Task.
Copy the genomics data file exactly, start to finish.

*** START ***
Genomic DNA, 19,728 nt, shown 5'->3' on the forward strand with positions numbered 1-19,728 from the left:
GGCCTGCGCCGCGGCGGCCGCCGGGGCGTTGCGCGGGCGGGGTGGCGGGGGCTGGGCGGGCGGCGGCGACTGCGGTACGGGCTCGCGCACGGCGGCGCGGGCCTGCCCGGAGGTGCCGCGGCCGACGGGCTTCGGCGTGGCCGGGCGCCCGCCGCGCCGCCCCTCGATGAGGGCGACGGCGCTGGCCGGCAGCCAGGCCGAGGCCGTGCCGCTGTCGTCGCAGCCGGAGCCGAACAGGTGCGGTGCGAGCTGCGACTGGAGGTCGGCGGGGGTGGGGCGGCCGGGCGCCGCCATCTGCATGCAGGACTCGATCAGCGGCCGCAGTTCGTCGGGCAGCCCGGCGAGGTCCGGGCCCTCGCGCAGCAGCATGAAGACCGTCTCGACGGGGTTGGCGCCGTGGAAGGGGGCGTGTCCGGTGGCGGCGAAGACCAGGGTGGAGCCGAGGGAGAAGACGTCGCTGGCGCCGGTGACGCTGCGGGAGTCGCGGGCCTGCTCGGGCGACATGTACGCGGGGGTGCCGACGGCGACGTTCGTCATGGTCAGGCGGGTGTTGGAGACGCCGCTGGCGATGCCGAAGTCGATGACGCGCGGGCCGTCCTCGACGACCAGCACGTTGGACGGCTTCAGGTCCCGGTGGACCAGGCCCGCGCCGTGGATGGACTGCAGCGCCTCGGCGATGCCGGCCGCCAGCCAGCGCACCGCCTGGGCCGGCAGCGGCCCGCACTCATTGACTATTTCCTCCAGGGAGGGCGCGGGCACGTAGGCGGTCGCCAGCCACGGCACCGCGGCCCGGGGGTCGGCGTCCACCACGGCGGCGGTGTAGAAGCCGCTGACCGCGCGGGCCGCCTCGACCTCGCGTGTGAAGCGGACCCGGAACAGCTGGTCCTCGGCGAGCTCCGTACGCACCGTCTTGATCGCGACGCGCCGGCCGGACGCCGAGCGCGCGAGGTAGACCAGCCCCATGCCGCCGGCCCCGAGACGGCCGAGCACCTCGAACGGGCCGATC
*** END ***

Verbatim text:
Genomic DNA, 19,728 nt, shown 5'->3' on the forward strand with positions numbered 1-19,728 from the left:
GGCCTGCGCCGCGGCGGCCGCCGGGGCGTTGCGCGGGCGGGGTGGCGGGGGCTGGGCGGGCGGCGGCGACTGCGGTACGGGCTCGCGCACGGCGGCGCGGGCCTGCCCGGAGGTGCCGCGGCCGACGGGCTTCGGCGTGGCCGGGCGCCCGCCGCGCCGCCCCTCGATGAGGGCGACGGCGCTGGCCGGCAGCCAGGCCGAGGCCGTGCCGCTGTCGTCGCAGCCGGAGCCGAACAGGTGCGGTGCGAGCTGCGACTGGAGGTCGGCGGGGGTGGGGCGGCCGGGCGCCGCCATCTGCATGCAGGACTCGATCAGCGGCCGCAGTTCGTCGGGCAGCCCGGCGAGGTCCGGGCCCTCGCGCAGCAGCATGAAGACCGTCTCGACGGGGTTGGCGCCGTGGAAGGGGGCGTGTCCGGTGGCGGCGAAGACCAGGGTGGAGCCGAGGGAGAAGACGTCGCTGGCGCCGGTGACGCTGCGGGAGTCGCGGGCCTGCTCGGGCGACATGTACGCGGGGGTGCCGACGGCGACGTTCGTCATGGTCAGGCGGGTGTTGGAGACGCCGCTGGCGATGCCGAAGTCGATGACGCGCGGGCCGTCCTCGACGACCAGCACGTTGGACGGCTTCAGGTCCCGGTGGACCAGGCCCGCGCCGTGGATGGACTGCAGCGCCTCGGCGATGCCGGCCGCCAGCCAGCGCACCGCCTGGGCCGGCAGCGGCCCGCACTCATTGACTATTTCCTCCAGGGAGGGCGCGGGCACGTAGGCGGTCGCCAGCCACGGCACCGCGGCCCGGGGGTCGGCGTCCACCACGGCGGCGGTGTAGAAGCCGCTGACCGCGCGGGCCGCCTCGACCTCGCGTGTGAAGCGGACCCGGAACAGCTGGTCCTCGGCGAGCTCCGTACGCACCGTCTTGATCGCGACGCGCCGGCCGGACGCCGAGCGCGCGAGGTAGACCAGCCCCATGCCGCCGGCCCCGAGACGGCCGAGCACCTCGAACGGGCCGATC